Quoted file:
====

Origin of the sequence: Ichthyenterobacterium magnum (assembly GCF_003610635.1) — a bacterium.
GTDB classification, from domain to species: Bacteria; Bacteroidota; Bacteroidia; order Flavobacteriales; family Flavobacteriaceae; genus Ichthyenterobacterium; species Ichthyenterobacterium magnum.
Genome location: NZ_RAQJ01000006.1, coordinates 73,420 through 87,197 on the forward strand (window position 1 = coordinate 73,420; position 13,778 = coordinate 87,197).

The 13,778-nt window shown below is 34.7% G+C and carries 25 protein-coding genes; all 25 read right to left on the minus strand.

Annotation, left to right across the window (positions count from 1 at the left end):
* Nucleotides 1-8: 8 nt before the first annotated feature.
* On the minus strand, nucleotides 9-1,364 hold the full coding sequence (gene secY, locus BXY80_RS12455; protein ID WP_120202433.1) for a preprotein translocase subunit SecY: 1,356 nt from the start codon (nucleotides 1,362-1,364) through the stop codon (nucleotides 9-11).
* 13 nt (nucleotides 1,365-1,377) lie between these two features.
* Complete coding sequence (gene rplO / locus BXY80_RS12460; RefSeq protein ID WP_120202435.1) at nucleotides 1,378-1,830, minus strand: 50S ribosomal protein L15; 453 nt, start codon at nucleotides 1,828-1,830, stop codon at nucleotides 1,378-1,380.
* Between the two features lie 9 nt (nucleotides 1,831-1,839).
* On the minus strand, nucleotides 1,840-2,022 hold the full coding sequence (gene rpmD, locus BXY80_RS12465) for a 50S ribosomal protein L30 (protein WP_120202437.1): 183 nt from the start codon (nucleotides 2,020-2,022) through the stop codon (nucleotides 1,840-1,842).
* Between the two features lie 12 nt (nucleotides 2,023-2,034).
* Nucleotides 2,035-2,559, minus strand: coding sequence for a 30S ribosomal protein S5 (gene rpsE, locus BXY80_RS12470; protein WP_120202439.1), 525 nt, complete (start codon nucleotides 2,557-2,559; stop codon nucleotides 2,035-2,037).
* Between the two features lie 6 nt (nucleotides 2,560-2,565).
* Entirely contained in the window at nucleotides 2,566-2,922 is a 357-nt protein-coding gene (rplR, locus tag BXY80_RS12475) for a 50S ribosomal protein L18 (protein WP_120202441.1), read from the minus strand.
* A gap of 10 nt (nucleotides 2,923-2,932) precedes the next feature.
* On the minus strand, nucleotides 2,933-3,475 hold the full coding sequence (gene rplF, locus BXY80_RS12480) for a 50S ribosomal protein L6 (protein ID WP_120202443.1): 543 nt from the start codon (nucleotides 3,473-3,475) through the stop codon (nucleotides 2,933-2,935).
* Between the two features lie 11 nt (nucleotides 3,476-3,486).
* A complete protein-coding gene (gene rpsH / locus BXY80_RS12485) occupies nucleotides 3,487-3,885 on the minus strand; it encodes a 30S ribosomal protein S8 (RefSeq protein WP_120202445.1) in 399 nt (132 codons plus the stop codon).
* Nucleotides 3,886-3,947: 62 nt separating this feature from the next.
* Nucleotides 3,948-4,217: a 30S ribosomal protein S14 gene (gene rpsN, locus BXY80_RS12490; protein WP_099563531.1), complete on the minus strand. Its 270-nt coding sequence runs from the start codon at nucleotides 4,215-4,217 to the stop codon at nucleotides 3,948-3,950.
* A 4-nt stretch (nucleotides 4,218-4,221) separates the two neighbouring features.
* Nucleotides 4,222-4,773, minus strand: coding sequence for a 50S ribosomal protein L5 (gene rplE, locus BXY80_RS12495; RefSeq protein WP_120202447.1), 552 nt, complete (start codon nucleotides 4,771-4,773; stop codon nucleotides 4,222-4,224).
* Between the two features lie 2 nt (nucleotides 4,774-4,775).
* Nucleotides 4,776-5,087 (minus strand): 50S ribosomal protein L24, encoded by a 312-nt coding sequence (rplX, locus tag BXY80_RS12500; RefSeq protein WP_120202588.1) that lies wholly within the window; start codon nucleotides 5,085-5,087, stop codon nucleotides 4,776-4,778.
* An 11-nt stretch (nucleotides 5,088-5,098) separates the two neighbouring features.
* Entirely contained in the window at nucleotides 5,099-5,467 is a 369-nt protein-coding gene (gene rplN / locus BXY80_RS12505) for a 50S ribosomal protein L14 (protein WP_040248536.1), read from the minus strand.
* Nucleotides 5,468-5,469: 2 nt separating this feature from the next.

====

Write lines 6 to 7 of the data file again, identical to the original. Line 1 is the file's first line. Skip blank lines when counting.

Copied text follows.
* Nucleotides 1-8: 8 nt before the first annotated feature.
* On the minus strand, nucleotides 9-1,364 hold the full coding sequence (gene secY, locus BXY80_RS12455; protein ID WP_120202433.1) for a preprotein translocase subunit SecY: 1,356 nt from the start codon (nucleotides 1,362-1,364) through the stop codon (nucleotides 9-11).